During Geno's years in Pittsburgh, his mom and dad became the faces that most Pittsburgh Penguins fans were familiar with. Animated and jovial, they're fun to be around and fun to see cheering on Geno and the Pens at Consol.
Geno's dad Vladimir gave a telephone interview to a Russian sports website Sovetsky Sport (Evgeni Malkin's Father: We are not pressuring our son with grandchildren). It appeared on Monday evening our time, but given that Russia is 7 hours ahead of us it is dated August 13. In the interview he discusses many things, starting from signing Geno up for hockey rather than track and field as a kid, his growth spurt at age 16, moving on to his hockey stardom and new digs in Moscow, while complaining how they didn't see much of him this summer at all.
The fascinating part of the interview happens in the middle, when he's asked about the possibility of Geno doing what Ilya Kovalchuk did and returning to Russia and the KHL. While I initially planned to just paraphrase it here, I decided to translate that part for you guys to the best of my ability. The Russian text is obviously a transcript of a conversation. Still though, here it is for what it's worth:
Q: The big news this summer was Ilya Kovalchuk ripping up his $100M contract with New Jersey and returning to SKA. Could Evgeni Malkin do something like that?
A: I don't think so. If Zhenya [Russian nickname for Evgeni - NA] wanted that, he would be in no rush to extend his contract with Pittsburgh, which happened this summer.
Initially the Penguins seemed in no hurry to re-sign my son. The talks weren't going well, but at the last moment, when Zhenya was already packing to fly to Russia, Pittsburgh suddenly agreed to all the terms proposed by his agent.
Q: They sensed something...
A: Started scrambling. Perhaps thought he was ready to change his mind. Called early in the morning. Zhenya went to the office, signed everything and left for the airport a few hours later.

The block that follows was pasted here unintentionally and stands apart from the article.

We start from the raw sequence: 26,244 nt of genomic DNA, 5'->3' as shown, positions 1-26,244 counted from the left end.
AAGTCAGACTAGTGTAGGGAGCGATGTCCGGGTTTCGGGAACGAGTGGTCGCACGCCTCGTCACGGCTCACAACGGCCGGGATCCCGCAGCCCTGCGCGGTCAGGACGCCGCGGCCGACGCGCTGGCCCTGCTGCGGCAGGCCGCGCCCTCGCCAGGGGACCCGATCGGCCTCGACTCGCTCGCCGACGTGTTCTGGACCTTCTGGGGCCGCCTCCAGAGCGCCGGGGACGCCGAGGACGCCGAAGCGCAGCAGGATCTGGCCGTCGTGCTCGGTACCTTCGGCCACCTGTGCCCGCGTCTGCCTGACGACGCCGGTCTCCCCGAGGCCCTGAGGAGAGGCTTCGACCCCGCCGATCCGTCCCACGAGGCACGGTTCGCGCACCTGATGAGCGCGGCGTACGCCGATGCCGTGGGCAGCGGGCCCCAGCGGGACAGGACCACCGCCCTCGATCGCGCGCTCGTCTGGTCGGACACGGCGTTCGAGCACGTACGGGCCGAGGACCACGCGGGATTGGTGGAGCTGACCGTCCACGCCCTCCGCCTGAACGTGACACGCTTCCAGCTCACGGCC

Q: So could Malkin have gone to a different team?
A: You know, Dallas was offering my son an even bigger contract than Pittsburgh, and Zhenya responded "No, I don't want to go there." They signed Sergei Gonchar. His best friend is playing there. Why not take it?
Zhenya said "If at some point things don't work out with the Penuins and I have to leave, I'd rather go to the New York Rangers or Montreal Canadiens. There are several clubs. But I'm not rushing to Dallas. And I wouldn't like the change of moving my house and going somewhere else. I got used to Pittsburgh, the city and the team."
My son's nature is such that he doesn't like to hop from place to place. As a father, I think, if the player - a big star, often spends his entire career with the same NHL team. Same as Datsyuk, Crosby, Ovechkin. There are many examples. And if you start running then you can't stop. What good is that?
So that's the key part of the interview. Again, the tone is informal and conversational, but still the meaning is very clear. The key part for me, besides that the Pens seemed in no hurry to get it done (which is not what Shero was saying - he claimed Geno was his priority), was of course the Dallas bomb. Did those guys really not know any better than to tamper with a player who, at that time, still had another year left on his contract? That's the million dollar question.
Of course, one can question the authenticity of the whole thing. Sovetsky Sport is a known website, but who knows. The questions of the interviewer seemed leading and suggestive. But still, Geno's dad seemed to elaborate quite a bit. If Dallas did what this website says Geno's dad said they did, they should be investigated by the NHL for tampering. The Gonchar connection is there, for sure, and perhaps this is the key to the whole mystery. I'd be curious to see if there is a statement from Shero or Geno's agent JP Barry. Stay tuned folks.